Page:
• Psychopharmacological interventions are also often used for detoxification purposes, as well as for psychosocial management purposes.

  • Regular, ongoing interdisciplinary, medically-directed formal team staffings are held at least on a weekly basis, as well as frequent team meetings in order to ensure that patients are progressing, and that any potential barriers to improvement are immediately addressed. This regular communication and feedback among the staff is a requisite element for ensuring successful treatment outcomes.

As noted earlier, this interdisciplinary approach has been found to be both therapeutically- and cost-effective in U.S. studies, as well as studies in other countries. Successful outcomes, such as decreases in pain and opioid medication use, increases in return-to-work and activities of daily living, and decreases in subsequent healthcare visits, are obtained after intervention. This attests to the robustness of the clinical research findings and utility, as well as its fidelity [4,17]. It should also be noted that, for more acute patients, a less intensive interdisciplinary intervention program has also been found to be therapeutically- and cost-effective [31,32,33].

5. Summary and Conclusions

As has been reviewed, there have been a number of recent and very influential reports from the IOM, the National Institutes of Health and the World Health Organization that have highlighted the urgent need for the development of better methods for pain and disability management because the ever-increasing costs associated with treatment approaches cannot be sustained. Musculoskeletal pain is the most common single type of chronic pain, with low back pain the most prevalent in this category. Because of this increased problem of chronic pain, there has been a great increase in the number of clinical research studies evaluating aspects of the assessment, treatment and prevention of chronic pain (see [12]). The majority of this clinical research is being guided by the biopsychosocial model of pain, which views pain as a result of a dynamic interaction among biological, psychological and social factors that can perpetuate and even worsen the clinical presentation. A major outgrowth of this biopsychosocial model of pain has been the development of more comprehensive and effective interdisciplinary interventions for chronic pain in order to address both the physical and psychosocial factors involved. Such interdisciplinary approaches to pain management have been found to be more therapeutic- and cost-effective than traditional biomedical approaches on a variety of important outcome measures. Indeed, such findings have resulted in a significant paradigm shift from the outdated biomedical approaches to chronic pain, which try to “cure” the pain by surgical or medication use (often, though, unsuccessfully), to a more comprehensive pain management approach using interdisciplinary pain management programs to help patients better manage and cope with the chronic pain and any remnants of it. Moreover, the distinction between disease and illness is crucial in understanding chronic pain. In contrast to the disease perspective, which is generally defined as looking for an objective biological event involved in the disruption of specific bodily structures or chronic systems caused by some type of pathophysiology, illness is defined as a more subjective experience or self-attribution that a disease is present and will yield physical discomfort, emotional distress and psychosocial disruption.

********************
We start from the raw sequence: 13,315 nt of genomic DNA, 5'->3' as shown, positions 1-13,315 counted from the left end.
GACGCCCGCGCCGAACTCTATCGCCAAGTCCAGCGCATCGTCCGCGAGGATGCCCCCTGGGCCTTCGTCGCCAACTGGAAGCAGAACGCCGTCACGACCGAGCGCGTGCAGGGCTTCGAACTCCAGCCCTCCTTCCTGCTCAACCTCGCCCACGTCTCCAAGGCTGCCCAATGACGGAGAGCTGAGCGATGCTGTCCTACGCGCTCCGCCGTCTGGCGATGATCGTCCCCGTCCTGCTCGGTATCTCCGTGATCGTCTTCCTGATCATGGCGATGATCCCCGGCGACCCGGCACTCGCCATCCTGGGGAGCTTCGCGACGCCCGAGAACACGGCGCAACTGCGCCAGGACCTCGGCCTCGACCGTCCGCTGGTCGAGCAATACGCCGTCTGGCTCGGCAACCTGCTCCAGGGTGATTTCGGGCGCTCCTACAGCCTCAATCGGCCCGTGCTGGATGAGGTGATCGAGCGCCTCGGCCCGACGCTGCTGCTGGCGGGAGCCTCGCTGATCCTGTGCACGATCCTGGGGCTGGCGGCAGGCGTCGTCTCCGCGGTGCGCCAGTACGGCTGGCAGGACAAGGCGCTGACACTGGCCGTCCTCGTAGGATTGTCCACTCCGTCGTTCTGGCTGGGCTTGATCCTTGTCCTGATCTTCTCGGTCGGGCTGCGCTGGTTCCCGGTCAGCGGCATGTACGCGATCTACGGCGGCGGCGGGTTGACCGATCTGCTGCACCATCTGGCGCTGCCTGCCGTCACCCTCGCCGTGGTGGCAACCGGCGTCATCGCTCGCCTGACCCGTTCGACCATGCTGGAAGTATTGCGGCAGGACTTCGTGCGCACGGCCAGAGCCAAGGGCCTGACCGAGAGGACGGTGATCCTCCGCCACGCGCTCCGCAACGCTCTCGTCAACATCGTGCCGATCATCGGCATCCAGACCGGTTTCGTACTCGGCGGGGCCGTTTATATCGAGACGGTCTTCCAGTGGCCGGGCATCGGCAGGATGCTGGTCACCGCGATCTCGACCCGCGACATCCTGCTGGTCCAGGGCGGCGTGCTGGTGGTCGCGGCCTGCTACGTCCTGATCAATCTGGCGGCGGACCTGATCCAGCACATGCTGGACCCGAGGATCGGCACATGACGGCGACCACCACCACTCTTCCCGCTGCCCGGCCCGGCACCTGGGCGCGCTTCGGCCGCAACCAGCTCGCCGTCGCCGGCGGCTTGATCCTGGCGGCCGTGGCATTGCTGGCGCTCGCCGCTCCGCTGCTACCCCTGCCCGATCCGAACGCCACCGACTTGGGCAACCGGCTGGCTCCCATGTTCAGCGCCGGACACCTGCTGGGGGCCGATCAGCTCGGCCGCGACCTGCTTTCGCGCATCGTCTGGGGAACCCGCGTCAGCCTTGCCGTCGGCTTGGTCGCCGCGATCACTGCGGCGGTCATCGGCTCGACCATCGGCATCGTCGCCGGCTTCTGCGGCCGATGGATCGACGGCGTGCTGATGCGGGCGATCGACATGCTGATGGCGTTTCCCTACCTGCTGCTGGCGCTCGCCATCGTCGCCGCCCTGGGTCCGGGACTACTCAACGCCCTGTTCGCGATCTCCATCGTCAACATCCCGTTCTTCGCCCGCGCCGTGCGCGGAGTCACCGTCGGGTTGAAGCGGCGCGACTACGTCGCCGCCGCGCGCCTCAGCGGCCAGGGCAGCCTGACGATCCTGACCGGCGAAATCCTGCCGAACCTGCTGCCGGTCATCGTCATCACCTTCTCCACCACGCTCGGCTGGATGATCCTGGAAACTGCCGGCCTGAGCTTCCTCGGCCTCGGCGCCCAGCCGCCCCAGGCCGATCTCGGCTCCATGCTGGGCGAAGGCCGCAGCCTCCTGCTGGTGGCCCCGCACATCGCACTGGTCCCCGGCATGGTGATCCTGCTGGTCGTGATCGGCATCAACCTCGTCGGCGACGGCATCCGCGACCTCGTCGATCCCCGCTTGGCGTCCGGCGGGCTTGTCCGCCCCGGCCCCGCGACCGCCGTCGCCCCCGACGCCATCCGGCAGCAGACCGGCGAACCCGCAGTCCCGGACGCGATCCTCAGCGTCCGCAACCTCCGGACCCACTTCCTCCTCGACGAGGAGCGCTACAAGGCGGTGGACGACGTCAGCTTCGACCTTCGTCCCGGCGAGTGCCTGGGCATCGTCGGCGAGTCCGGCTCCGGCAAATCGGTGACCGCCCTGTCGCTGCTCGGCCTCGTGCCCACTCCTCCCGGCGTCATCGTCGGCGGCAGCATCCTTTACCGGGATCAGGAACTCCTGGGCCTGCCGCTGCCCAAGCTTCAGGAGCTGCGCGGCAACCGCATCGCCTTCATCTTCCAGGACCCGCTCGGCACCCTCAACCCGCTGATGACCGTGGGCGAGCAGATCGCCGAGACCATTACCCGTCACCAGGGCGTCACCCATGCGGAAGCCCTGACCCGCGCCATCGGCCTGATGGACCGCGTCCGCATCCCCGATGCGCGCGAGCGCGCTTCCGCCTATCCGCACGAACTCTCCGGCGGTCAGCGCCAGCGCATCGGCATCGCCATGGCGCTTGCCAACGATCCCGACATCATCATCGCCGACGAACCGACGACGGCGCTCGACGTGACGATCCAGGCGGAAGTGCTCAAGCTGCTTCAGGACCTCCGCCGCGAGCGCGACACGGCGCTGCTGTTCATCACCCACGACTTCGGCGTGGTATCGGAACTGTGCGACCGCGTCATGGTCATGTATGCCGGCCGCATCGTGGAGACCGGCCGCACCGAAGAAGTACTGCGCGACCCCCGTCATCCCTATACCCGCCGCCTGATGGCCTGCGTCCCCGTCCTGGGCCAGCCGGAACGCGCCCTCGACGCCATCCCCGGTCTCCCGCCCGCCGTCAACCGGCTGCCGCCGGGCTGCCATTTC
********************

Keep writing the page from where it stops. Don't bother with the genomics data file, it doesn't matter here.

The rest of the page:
Finally, using this biopsychosocial “illness” approach to interdisciplinary pain management programs, such as functional restoration, have been developed for patients who are experiencing the effects of significant physical deconditioning, chronic disability and major psychosocial consequences. Also, for more acute patients, less intensive interdisciplinary intervention programs have also been found to be therapeutically- and cost-effective. In these programs, a number of psychosocial moderators and mediators (e.g., emotional stress, catastrophizing, fear avoidance) need to be taken into account. Subsequent articles in this Special Issue have been provided to update information on these variables, as well as the overall topic of low back pain.

Conflicts of Interest

The author declares no conflict of interest.